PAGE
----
October 8, 2015

A WOMAN OF NOTE: Review & Giveaway, plus a Q&A with the Author, Carol M. Cram





Summary: 

Virtuoso pianist Isabette Grüber captivates audiences in the salons and concert halls of early nineteenth-century Vienna. Yet in a profession dominated by men, Isabette longs to compose and play her own music—a secret she keeps from both her lascivious manager and her resentful mother. She meets and loves Amelia Mason, a dazzling American singer with her own secrets, and Josef Hauser, an ambitious young composer. But even they cannot fully comprehend the depths of Isabette’s talent.

Her ambitions come with a price when Isabette embarks on a journey that delicately balances the line between duty and passion. Amid heartbreak and sacrifice, music remains her one constant. With cameos from classical music figures such as Chopin, Schubert, and Berlioz, A Woman of Note is an intricately crafted and fascinating tale about one woman’s struggle to find her soul’s song in a dissonant world.


My Review:
 
I've read several reviews that said A Woman of Note was boring, but I personally did not find it to be boring in the least.  Perhaps it was the beautiful writing, or the steadily building suspense between Isabette and those around her, or perhaps it was Isabette being a source of light and innocence in a cast of characters that were, more often than not, less than sympathetic.  I agree there were a couple of flaws, but nothing that made me want to set the book down.  In fact, I read this in a few days, which is not something I ordinarily do.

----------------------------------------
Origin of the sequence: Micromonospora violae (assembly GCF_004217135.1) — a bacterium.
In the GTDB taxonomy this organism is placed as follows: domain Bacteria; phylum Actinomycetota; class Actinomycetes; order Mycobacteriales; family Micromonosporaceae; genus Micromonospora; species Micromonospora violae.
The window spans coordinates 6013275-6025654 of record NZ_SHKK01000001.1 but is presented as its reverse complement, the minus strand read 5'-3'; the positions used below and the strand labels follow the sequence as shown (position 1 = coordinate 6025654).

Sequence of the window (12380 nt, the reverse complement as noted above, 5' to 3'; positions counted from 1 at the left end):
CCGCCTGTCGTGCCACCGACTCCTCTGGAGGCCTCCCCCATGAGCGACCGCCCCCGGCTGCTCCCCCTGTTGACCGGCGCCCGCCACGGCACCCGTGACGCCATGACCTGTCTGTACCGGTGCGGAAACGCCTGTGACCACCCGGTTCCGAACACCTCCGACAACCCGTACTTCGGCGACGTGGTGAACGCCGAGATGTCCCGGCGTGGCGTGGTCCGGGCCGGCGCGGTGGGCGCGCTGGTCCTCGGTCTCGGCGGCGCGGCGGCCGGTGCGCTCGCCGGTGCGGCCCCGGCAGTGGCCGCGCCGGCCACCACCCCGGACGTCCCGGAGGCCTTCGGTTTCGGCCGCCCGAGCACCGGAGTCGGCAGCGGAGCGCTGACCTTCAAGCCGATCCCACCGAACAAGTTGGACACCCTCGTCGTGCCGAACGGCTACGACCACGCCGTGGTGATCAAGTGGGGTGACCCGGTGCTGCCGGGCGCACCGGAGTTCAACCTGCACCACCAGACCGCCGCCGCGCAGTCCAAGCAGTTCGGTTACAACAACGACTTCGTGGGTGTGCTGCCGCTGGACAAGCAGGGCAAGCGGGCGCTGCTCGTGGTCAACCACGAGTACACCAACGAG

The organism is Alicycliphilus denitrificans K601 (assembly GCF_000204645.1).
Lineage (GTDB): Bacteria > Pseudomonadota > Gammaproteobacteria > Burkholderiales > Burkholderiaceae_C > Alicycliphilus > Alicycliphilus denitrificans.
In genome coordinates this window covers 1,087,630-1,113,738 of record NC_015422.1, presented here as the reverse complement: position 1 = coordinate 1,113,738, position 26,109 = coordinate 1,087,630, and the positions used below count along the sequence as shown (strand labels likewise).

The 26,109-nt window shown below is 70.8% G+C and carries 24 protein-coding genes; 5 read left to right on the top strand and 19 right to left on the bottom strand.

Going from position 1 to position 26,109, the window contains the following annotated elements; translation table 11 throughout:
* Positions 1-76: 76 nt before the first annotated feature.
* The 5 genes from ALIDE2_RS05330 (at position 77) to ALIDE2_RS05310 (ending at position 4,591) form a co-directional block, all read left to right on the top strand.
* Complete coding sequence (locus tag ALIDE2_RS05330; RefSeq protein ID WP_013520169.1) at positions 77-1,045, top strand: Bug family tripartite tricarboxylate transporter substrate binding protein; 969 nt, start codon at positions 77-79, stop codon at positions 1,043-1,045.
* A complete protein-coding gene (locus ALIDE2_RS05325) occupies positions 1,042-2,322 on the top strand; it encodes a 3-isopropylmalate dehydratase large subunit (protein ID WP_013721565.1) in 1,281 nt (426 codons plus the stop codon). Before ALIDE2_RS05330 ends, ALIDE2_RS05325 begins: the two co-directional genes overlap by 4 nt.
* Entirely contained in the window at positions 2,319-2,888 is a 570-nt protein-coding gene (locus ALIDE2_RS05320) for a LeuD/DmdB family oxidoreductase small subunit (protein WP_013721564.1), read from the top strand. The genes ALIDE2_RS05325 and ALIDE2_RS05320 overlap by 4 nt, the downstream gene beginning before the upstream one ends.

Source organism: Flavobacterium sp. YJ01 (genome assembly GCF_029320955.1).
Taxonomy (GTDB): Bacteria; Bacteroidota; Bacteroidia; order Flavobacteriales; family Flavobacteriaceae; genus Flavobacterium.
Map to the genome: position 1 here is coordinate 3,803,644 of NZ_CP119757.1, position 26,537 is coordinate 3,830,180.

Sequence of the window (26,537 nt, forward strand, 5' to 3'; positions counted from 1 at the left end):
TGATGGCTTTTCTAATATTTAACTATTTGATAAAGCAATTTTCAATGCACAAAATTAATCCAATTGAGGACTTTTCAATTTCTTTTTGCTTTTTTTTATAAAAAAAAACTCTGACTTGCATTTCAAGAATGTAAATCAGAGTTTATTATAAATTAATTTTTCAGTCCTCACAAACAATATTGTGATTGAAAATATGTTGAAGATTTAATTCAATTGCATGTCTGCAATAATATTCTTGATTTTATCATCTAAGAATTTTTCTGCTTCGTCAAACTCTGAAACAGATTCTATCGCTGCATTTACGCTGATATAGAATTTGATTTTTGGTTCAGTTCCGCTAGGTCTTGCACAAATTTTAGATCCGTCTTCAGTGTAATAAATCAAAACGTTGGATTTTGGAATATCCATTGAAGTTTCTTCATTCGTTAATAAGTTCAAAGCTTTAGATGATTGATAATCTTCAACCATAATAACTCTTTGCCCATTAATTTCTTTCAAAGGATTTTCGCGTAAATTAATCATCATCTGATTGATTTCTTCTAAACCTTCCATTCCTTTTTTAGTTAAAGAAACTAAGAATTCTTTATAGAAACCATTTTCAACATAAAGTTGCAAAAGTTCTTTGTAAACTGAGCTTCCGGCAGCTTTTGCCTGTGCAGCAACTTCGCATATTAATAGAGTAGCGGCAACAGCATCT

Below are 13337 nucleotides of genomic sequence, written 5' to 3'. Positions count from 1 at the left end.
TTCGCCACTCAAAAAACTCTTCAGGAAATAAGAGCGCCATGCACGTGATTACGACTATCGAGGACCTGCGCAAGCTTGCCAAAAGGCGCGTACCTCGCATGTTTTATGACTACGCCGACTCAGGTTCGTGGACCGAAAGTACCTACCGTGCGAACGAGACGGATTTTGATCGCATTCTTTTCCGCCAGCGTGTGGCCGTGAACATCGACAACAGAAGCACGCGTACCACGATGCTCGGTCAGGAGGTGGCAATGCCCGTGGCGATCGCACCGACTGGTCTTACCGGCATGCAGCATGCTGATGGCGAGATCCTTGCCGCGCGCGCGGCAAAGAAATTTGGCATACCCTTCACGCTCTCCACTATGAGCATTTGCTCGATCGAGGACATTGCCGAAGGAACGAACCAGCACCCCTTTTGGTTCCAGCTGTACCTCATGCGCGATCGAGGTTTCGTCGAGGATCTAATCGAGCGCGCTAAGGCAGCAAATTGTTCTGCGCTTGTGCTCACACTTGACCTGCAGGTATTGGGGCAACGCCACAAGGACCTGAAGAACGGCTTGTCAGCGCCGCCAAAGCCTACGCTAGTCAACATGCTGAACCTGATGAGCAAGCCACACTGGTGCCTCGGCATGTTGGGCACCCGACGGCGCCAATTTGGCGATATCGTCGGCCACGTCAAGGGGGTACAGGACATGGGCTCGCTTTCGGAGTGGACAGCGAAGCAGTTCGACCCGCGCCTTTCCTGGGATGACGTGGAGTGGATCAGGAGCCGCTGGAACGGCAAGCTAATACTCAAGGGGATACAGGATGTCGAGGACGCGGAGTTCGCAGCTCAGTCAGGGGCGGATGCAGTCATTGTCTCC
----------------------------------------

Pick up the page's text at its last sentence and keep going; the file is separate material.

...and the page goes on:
I believe that the readers who claimed the characters were all one note did not either a) read past the first third of the book, or b) missed the subtleties of the depths of the characters.  The personas that each character portrays to society are, indeed, a bit one note, but this is the middle- and upper-middle-class in 19th century Vienna. You had to put on a bit of a performance in this society.  Underneath, however, I took note of multiple instances in which Cram showed more than this one side to the readers.  Isabette was not just an innocent virtuoso looking for love of both the romantic and musical varieties.  Amelia was not just a spoiled American brat.  Josef was not just a dull cad who had an over-inflated sense of self.  Frau Gruber was not just a domineering bitch. Were they these things?  Yes.  But they were not just these pigeon-holed stereotypes. Cram did give them layers, although I will mention that the layers were often subtle and not always developed to their fullest extent.

I adored every time Isabette sat down to the piano.  Her passion came alive on the pages. I often played the pieces she was working on, unless she was working on Josef's.  I liked that Cram showed how difficult it was to be both a woman and a professional.  I liked that she showed how emotions - and the display and/or concealment of such emotions- were confusing for Isabette, Amelia and Isabette's mother. These women were not pushovers, yet they wrestled with the societal conventions of their time nonetheless.